No matter what plan financing approach a 401(k) plan sponsor chooses, it is important to begin communicating about plan fees in advance of required disclosure.

Required fee disclosure is coming soon to a 401(k) plan near you, courtesy of the U.S. Department of Labor. Here's a look at the structure of those fees.

Required fee disclosure is coming soon to a 401(k) plan near you, courtesy of the U.S. Department of Labor. In our last post, we talked about the key drivers of 401(k) fees and the importance of benchmarking fees before disclosure begins to ensure that your plan is paying fees that are reasonable.

Now, let's take a look at the structure of those fees. A report authored by Gosselin Consulting Group shows that so-called revenue sharing fee arrangements lead to participants with larger account balances pay more in plan administration fees than participants with smaller account balances. In effect, these with more retirement savings are subsidizing participants who save less. Revenue sharing fees arrangements involve using a portion of the expense ratios of a 401(k) plan's investments to pay for all or part of plan recordkeeping and other administration.

Because expense ratios are paid as a percentage of invested assets, participants in plans with revenue sharing fee arrangements who have larger account balances, and therefore more to invest, pay higher fees than participants with lower account balances. Although revenue sharing arrangements are widely used, the report indicates that disclosure of these fees could raise fiduciary liability issues if employees do not like what they see.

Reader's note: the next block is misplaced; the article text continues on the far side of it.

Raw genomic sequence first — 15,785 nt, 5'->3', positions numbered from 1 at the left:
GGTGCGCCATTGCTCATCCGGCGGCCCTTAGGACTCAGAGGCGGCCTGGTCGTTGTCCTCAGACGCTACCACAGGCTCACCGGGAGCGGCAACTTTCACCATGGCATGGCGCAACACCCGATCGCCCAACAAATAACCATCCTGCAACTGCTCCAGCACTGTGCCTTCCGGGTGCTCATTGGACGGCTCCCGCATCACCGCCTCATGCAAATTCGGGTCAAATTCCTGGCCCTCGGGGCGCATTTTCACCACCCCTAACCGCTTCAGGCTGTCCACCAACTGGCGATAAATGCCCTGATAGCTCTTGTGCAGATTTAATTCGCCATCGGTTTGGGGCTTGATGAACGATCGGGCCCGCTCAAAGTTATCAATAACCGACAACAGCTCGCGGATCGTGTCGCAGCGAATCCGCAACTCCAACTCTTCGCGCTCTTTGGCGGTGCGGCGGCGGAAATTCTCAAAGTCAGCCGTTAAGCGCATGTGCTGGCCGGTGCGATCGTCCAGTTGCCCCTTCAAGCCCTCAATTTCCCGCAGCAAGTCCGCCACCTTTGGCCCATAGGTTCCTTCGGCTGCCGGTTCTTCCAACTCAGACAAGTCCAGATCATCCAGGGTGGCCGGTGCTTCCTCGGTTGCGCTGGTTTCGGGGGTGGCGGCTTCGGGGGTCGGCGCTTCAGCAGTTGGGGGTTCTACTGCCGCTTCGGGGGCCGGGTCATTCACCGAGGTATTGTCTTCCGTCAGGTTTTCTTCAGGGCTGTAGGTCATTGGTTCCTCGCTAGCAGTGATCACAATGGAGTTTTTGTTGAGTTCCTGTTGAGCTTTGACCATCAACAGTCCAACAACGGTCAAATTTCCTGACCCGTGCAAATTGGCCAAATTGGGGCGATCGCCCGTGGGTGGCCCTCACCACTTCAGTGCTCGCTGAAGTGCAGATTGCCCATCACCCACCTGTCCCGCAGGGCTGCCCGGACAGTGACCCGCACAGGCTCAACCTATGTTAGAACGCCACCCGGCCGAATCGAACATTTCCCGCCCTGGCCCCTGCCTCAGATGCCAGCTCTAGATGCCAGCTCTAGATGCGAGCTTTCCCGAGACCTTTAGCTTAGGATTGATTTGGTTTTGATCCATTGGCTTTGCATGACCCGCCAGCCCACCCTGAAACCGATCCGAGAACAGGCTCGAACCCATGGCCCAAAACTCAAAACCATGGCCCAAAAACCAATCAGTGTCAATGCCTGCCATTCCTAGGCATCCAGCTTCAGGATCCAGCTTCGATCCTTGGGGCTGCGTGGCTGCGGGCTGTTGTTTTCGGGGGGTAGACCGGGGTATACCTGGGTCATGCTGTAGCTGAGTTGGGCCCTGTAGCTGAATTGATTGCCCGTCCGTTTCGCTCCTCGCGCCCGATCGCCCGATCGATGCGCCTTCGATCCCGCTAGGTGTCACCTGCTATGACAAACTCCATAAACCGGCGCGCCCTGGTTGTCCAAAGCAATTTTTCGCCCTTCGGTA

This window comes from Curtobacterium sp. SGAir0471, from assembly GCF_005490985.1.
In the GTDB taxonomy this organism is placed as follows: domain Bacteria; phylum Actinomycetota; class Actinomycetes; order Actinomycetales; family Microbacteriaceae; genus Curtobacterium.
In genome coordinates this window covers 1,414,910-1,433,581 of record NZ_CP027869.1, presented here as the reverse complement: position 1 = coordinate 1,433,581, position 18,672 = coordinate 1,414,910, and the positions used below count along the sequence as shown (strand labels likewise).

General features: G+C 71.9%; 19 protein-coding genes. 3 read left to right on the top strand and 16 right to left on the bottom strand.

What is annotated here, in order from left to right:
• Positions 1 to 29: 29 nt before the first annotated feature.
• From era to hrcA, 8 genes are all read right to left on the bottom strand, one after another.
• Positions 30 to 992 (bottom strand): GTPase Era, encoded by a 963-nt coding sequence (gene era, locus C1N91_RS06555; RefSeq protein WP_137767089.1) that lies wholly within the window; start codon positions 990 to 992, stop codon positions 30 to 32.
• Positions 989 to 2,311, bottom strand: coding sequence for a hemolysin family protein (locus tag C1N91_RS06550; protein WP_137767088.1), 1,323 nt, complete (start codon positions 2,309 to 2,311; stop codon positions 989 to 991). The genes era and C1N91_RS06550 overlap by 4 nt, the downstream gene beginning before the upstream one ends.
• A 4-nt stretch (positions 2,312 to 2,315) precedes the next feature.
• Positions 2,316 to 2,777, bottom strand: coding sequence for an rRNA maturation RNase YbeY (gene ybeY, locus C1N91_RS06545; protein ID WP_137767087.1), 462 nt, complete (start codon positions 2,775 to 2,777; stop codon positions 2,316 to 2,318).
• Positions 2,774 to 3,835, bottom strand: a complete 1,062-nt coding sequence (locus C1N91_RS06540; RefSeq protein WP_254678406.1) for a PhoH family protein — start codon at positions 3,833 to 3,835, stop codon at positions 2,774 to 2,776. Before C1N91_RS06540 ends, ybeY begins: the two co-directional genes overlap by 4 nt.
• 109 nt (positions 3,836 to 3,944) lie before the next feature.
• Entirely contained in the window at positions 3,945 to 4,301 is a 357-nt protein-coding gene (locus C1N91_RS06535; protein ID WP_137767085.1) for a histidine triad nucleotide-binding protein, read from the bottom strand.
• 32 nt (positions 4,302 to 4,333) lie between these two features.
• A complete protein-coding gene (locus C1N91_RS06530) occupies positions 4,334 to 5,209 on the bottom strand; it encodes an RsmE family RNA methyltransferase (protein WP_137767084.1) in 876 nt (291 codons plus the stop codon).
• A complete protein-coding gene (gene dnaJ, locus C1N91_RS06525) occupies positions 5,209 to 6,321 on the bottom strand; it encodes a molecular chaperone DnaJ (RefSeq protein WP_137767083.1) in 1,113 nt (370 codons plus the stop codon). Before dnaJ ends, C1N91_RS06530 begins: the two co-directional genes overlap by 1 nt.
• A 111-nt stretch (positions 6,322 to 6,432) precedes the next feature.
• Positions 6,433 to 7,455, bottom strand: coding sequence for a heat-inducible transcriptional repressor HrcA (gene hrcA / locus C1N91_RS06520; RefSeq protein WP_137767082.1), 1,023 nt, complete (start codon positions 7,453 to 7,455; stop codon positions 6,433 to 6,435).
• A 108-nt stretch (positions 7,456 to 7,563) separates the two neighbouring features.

The report provides some interesting modeling that shows why fiduciary liability can be a concern under these revenue sharing arrangements. The model shows the impact on total fees paid when participants with higher balances subsidize the plan fees for participants with lower balances. The example compares the fees paid by four types of participants under a revenue sharing arrangement that charges plan fees as 0.35% of assets.

To make things a bit easier, we will focus on two participants. Both participants join the plan at the same age and salary level and have the same annual salary increase and annualized return on their plan assets. However, one participant begins maxing out on his plan contributions from age 35 to age 69, while the other participant leaves his original contribution rate unchanged.

Because the second participant maxed out his contributions for so long, his account balance at age 70 was considerably higher ($5,346,427) than the first participant who kept his contributions constant ($1,541,280). However, because plan fees were charged as a percentage of assets, the second participant also paid significantly more in plan fees by age 70 ($204,649) than the first participant ($65,547).

To avoid these issues, 401(k) plan sponsors can consider shifting to other plan financing arrangements. One option is to have the plan sponsor shoulder the full cost of plan administration. Another option is to have plan fees charged on a flat-dollar per-participant basis. However, given the losses many participants experienced during the recession, seeing this fee taken out of their accounts may not be welcome by those participants. The Gosselin Consulting Group paper provides a series of questions plan sponsors should be asking as they determine which plan financing approach is best for their plans.

No matter what plan financing approach a 401(k) plan sponsor chooses, it is important to begin communicating about plan fees in advance of required disclosure.

The full report is available here.